Diarmaid Ferriter: Kenny should stop playing party politics over Republic Day

Government is running scared of making such a bold move at precisely the time when a bold move would be appropriate and popular

Italian Airforce planes mark Republic Day in Rome. There is a strong case to be made for such a public holiday here. Getty

Italian Airforce planes mark Republic Day in Rome. There is a strong case to be made for such a public holiday here. Getty

 

Ryan Tubridy is not happy with our governors. On his RTÉ Radio 1 show last week, Tubridy criticised the Cabinet’s rejection of a proposal from the Oireachtas all-party consultation group on commemorations that a Republic Day, in the form of a national holiday be declared to mark the 100th anniversary of the Easter Rising.

“Well, boo to them!” was Tubridy’s response to the Cabinet. The proposal, he said, was “appropriate and welcome”.

He is right. But it is party politics, rather than appropriateness or political ecumenism, that underpins the Government decision, as, in tandem, Sinn Féin revived its Public Holidays (Lá na Poblachta) Bill, first proposed by TD Aengus Ó Snodaigh in 2013.

This week Ó Snodaigh rounded on the Coalition for running scared of the proposal, or what he called “this Government’s erratic approach to anything republican or to the 1916 Rising commemoration”.

He also observed: “Many other countries have a national day, which is a celebration of nationhood and the sacrifices of those who struggled to bring it about.”

It was on that basis that the all-party group agreed to the Republic Day idea.

The political mudslinging is, of course, par for the commemorative course, calling to mind the reaction of Fine Gael in 1935 to Fianna Fáil’s attempt to monopolise the legacy of the Rising: “It is always unseemly, if not indecent, when political parties engage in a figurative scramble for the bones of the patriot dead.”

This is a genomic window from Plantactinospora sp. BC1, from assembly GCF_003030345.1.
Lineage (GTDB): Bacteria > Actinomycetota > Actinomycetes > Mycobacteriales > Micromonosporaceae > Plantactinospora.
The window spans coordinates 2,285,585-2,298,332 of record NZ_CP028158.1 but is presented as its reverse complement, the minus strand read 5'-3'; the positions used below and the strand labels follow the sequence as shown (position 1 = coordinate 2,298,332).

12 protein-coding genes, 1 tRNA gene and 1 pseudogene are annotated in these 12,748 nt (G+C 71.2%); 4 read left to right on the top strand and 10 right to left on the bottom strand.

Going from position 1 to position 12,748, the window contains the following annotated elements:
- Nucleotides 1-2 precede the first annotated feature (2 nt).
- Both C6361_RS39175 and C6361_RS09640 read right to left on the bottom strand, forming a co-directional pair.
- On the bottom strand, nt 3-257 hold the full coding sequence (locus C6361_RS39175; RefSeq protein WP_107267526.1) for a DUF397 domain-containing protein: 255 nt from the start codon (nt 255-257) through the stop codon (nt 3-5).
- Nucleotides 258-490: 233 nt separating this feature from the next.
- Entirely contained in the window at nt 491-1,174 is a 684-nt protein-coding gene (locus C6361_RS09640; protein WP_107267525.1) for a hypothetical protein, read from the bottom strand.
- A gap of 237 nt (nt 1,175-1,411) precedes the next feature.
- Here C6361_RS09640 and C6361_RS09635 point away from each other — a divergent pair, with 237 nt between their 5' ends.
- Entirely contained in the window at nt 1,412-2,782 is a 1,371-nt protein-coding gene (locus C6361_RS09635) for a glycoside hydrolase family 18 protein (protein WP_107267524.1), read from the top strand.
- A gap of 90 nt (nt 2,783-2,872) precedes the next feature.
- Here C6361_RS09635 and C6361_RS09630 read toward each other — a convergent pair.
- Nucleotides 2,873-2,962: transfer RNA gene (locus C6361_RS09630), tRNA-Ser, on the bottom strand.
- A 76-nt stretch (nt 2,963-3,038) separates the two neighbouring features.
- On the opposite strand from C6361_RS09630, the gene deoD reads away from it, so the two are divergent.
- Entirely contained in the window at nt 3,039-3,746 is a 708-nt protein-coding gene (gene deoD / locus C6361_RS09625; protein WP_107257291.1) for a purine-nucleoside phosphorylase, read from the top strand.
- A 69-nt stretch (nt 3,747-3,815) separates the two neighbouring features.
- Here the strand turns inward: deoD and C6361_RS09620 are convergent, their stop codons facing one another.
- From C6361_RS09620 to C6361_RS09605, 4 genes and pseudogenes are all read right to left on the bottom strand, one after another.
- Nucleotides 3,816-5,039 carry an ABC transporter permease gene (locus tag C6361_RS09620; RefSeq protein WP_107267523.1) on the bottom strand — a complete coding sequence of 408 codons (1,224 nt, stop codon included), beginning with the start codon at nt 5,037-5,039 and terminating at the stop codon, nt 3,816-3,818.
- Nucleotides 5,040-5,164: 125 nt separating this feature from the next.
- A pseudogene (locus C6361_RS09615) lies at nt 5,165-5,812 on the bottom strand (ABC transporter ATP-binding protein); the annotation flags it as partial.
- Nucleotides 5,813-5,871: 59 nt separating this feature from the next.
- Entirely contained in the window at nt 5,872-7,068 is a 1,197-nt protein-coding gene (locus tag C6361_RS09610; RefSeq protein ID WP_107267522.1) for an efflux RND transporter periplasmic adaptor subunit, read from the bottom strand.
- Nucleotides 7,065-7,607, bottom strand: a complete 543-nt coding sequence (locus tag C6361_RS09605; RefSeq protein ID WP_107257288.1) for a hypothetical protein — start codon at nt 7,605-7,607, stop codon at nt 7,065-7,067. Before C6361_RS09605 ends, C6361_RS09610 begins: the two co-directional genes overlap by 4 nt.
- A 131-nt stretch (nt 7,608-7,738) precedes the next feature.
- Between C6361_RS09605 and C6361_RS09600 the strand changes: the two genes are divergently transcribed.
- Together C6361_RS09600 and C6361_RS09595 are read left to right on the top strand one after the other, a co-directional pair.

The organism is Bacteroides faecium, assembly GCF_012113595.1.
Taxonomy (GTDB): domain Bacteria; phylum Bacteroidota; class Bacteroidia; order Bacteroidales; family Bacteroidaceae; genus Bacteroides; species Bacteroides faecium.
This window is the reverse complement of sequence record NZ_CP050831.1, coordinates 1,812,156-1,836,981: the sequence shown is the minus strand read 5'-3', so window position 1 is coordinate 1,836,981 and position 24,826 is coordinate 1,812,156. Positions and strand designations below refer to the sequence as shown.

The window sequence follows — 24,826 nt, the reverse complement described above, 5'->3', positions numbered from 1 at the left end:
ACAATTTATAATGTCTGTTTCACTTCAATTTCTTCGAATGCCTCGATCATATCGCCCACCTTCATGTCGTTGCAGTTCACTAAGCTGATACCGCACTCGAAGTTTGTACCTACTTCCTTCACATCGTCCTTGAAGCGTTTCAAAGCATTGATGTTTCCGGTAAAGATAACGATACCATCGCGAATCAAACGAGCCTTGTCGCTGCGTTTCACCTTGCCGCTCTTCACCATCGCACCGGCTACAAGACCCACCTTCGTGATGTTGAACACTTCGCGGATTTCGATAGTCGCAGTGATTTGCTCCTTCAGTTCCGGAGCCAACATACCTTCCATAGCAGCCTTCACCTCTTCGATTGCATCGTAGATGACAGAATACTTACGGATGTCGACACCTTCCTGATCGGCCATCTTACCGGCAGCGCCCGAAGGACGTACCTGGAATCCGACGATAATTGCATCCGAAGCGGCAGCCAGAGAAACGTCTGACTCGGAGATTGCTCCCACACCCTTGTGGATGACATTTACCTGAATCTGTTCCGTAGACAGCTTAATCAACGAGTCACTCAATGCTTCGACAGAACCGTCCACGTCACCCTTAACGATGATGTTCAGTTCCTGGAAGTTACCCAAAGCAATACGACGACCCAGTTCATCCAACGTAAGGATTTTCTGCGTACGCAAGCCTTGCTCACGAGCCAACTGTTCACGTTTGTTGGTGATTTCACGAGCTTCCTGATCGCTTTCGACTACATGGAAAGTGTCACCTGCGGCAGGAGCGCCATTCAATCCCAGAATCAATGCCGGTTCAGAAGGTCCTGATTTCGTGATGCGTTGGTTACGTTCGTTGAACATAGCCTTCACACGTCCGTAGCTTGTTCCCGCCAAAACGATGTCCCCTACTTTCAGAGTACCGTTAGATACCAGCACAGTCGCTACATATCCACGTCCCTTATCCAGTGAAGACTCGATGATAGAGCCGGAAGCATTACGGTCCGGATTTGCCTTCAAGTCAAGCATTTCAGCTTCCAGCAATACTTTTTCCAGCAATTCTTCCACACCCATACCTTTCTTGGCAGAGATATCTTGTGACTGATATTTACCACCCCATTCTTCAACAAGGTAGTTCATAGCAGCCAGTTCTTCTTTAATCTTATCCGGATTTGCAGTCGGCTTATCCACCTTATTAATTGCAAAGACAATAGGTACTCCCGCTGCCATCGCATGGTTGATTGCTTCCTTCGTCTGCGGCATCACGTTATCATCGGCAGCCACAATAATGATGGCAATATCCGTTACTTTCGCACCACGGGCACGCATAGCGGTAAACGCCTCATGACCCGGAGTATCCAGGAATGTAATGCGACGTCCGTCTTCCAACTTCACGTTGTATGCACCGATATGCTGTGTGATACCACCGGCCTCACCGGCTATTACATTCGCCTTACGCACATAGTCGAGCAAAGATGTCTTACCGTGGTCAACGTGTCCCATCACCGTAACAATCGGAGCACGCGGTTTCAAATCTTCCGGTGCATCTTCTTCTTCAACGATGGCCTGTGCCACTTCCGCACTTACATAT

Leaving party politics aside. There is a strong case to be made for such a public holiday, if not annually, at least on the occasion of the centenary. The proposal, after all, had the backing of a group representing all political parties; in rejecting it, the Cabinet allows Sinn Féin to make the noises that should be a multiparty chorus.

Defining act

At a recent round table discussion in Dublin on the Rising and its legacy, a number of historians discussed the delicacies and reluctances associated with commemoration. An American visitor expressed astonishment that an Irish Independence Day does not exist.

It was pointed out that if the United States was in fact the Divided States, American Independence Day might be a much more difficult and divisive business than it is.

How to mark Irish “independence” has always been bedevilled by disagreement over what dates, if any, to make a fuss of. Any assignment of an independence day would inevitably be attacked by those who feel it entirely inappropriate in a partitioned Ireland: just whose dead are being honoured, and to what extent does an event presented as representing one group’s freedom represent another’s subjugation?

As well, there are a number of key dates that could be debated as most fitting to “independence”: the Proclamation of the Irish Republic on April 24th, 1916; the Irish Declaration of Independence on January 21st, 1919; the official coming into existence of the Irish Free State on December 6th, 1922; or the passage of the Republic of Ireland Act on December 21st, 1948.

Formal marking

The Government, however, is running scared of making such a bold move at precisely the time when a bold move would be appropriate and popular. In its desire to play politics, and notwithstanding the unveiling of many welcome plans, it seems it prefers to leave its commemoration cake half-baked when it comes to asserting ownership and making decisions that would take this issue out of the cauldron of party politics and into public ownership.

Perhaps the answer is for the public itself to take ownership and make a gesture to build on Tubridy’s “boo to them” sentiment.

How about a mass “green flu day” on Monday, April 25th, 2016, when the workers of the Republic make themselves unavailable for work to mark the centenary of the declaration of the Irish Republic? It will be a day late, but so was the actual Rising.

In the absence of a State lead, surely such defiance would allow the people to mark the commemoration as they see fit. Those with no interest, or those suffering from commemoration fatigue, could just stay in bed.

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